Myanmar or Burma is the land for a traveler who is looking for a spiritual inspiration. It’s a country that is full of mysterious, cultural richness and natural beauties, despite going through the many ordeals and hardships. Here are all the top things to do in Myanmar to stimulate your next trip to this country.
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Not many people has imagine that Myanmar as it is today, is covered with tourist and pilgrims from all over the world. Often overshadowed by other major tourist destinations as Thailand, Singapore and Vietnam, Myanmar still has so much appeal with its unique culture and way of life.
Come to Myanmar, it’d make your trip an incomplete experience if you skip the most major destination in the country – Bagan. However, Bagan is the only place that represent all the beauties of Burma – no attraction can. Yangon with the legendary Shwedagon Pagoda and Inle Lake with the rustic stilt houses are attractive in many different lights.
Check our list of top activities and attractions in Myanmar below!
Bagan was once the capital of the ancient Pagan kingdom and now a top tourist destination in Myanmar, attracting visitors from all over the world to come and admire the spectacular sight of man-made wonder.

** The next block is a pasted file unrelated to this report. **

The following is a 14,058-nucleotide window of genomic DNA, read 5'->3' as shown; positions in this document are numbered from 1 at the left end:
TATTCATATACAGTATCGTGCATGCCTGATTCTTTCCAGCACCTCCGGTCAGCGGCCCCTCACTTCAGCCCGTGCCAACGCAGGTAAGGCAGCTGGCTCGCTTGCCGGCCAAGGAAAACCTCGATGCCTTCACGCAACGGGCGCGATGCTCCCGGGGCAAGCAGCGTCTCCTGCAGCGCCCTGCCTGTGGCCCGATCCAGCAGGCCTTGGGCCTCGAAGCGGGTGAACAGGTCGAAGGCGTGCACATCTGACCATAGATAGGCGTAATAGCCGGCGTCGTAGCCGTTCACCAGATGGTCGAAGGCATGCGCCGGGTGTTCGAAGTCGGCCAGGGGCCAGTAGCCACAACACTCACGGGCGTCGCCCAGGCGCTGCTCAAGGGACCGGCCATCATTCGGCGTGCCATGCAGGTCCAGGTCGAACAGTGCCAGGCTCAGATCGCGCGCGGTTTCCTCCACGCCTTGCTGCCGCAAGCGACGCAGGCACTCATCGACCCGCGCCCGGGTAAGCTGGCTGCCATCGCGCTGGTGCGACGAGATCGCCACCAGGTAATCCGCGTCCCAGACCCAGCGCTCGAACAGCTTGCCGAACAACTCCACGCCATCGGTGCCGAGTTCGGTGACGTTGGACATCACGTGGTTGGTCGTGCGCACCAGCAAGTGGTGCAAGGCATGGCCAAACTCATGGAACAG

During the heyday of Pagan, during 11th – 13th centuries, more than 10,000 Buddhist temples, pagodas and monasteries were constructed in the Bagan plain alone. To this day, there are 2000 temples and pagodas remained, creating such an absolutely singular and otherworldly view when seen from above.
A hot-air balloon ride in Bagan would be the highlighted travel experience in Myanmar for you. You’ll be flying over the ancient temples and pagodas of Bagan for about 40 minutes, guided by absolutely professional team. This trip includes a pickup at your hotel before the sunrise, and a hot cup of tea and coffee while waiting for the balloon to be inflated and champagne and croissant after flight. The price is quite expensive but the experience is really nice and worth it.
Mandalay Palace is the last royal palace of last Burmese monarchy, built from 1857 to 1859 as a part of Mindon’s founding of the new royal capital city of Mandalay. The complex followed the traditional palace design, inside a walled fort surrounded by a moat.